at Paris, the Bodleian, St. John’s College, Oxford, and Eton College. A word of special thanks is due to his Excellency the Spanish Ambassador to London, his Eminence the Cardinal Merry del Val and the Secretary of the British Embassy at Paris, for their assistance.
Mr. Paul Gray, M.A., of this College, has given me valuable help in preparing the MS. for the press.
University College, Nottingham,
The history of architectural literature is taken by Vitruvius to begin with the theatre of Dionysus at Athens.1 In earlier times the spectators were accommodated upon wooden benches. According to one account,2 in the year 500 b.c. or thereabouts, the scaffolding collapsed, and in consequence a beginning was made towards a permanent stone structure. The elaborate stage settings of Aeschylus reached their culmination at the performance of the Agamemnon and its associated plays in 458. According to Suidas,3 the collapse of the scaffolding, which occurred at a performance of one of Aeschylus’ dramas, led to the exile of the poet in Sicily, where he died in 456. In that case the permanent construction of the theatre would begin in the Periclean age some time between 458 and 456.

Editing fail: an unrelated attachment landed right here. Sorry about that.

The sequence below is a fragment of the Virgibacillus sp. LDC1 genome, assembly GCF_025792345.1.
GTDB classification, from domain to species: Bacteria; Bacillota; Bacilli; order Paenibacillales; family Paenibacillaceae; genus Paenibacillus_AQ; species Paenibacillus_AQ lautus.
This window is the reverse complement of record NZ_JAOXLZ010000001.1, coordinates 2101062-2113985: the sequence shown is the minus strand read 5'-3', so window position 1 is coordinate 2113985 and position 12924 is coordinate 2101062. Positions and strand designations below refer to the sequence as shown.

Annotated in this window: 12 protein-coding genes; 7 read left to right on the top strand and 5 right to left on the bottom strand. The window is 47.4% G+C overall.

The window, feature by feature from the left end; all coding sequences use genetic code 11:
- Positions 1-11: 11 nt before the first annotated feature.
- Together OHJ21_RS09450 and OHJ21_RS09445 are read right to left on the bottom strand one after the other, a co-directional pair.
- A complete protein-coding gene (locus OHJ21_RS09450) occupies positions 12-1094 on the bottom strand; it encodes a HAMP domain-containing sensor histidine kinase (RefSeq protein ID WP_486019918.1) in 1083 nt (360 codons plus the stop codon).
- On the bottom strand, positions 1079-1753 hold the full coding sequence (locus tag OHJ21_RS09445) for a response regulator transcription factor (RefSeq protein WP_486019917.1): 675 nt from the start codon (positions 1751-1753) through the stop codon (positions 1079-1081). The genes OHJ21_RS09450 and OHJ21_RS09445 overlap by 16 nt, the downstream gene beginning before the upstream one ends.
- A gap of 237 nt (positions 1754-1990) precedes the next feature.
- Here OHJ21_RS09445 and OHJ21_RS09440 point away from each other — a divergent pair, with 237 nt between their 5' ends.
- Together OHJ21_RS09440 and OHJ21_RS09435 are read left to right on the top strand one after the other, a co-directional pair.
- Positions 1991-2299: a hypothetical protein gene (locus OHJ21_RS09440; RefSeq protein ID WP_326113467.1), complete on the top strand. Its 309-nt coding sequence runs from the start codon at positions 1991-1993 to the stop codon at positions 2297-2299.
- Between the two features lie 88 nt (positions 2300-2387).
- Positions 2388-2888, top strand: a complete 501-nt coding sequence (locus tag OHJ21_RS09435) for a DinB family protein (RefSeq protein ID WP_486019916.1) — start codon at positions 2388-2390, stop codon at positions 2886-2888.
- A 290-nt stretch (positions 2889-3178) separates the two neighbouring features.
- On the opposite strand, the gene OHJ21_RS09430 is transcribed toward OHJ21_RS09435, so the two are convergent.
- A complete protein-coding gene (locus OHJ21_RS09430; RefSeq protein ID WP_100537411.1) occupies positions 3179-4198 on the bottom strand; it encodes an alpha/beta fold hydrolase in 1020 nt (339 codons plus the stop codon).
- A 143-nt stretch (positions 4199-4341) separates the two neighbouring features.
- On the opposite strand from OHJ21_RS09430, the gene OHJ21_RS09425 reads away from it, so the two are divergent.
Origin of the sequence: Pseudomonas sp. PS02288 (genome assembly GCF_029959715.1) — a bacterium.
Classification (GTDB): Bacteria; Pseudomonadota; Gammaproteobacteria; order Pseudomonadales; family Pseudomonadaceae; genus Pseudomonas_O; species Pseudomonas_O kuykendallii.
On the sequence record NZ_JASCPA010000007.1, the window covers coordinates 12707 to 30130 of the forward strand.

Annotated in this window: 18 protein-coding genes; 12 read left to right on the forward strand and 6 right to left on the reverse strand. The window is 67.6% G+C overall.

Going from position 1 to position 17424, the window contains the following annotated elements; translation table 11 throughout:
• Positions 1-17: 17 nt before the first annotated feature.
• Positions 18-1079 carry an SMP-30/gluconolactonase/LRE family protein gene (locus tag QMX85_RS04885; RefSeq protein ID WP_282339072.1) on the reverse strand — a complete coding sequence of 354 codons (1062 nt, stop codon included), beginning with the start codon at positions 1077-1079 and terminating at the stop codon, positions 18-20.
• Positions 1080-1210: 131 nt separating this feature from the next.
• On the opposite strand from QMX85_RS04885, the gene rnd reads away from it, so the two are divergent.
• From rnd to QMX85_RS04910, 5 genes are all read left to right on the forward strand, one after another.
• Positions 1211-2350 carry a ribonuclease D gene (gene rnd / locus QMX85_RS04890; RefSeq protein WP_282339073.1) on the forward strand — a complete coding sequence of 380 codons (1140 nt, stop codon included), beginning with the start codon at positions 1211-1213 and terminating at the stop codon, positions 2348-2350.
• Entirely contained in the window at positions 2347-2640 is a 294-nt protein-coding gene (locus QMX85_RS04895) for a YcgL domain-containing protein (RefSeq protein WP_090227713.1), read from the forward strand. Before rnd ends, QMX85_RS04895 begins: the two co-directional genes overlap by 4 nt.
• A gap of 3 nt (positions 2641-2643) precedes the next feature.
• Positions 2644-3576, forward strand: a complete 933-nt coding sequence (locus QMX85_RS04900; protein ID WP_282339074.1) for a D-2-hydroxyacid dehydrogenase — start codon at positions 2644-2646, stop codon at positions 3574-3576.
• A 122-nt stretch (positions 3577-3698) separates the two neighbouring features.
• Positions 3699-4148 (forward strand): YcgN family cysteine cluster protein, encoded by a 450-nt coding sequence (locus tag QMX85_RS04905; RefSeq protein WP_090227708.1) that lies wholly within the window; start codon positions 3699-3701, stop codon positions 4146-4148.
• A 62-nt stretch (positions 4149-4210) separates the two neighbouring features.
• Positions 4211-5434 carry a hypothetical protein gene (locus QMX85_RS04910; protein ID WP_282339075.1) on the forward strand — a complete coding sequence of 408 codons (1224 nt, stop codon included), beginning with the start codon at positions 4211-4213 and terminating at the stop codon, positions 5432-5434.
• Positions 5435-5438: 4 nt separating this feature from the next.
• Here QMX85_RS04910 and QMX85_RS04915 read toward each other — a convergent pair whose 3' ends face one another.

The performance of the Oresteia probably coincided with the first use of scene-painting. Agatharchus,4 an artist of Samos, who was employed upon this, introduced the method of perspective as a practical expedient, not only in scene-painting but elsewhere. His elder contemporary, Polygnotus,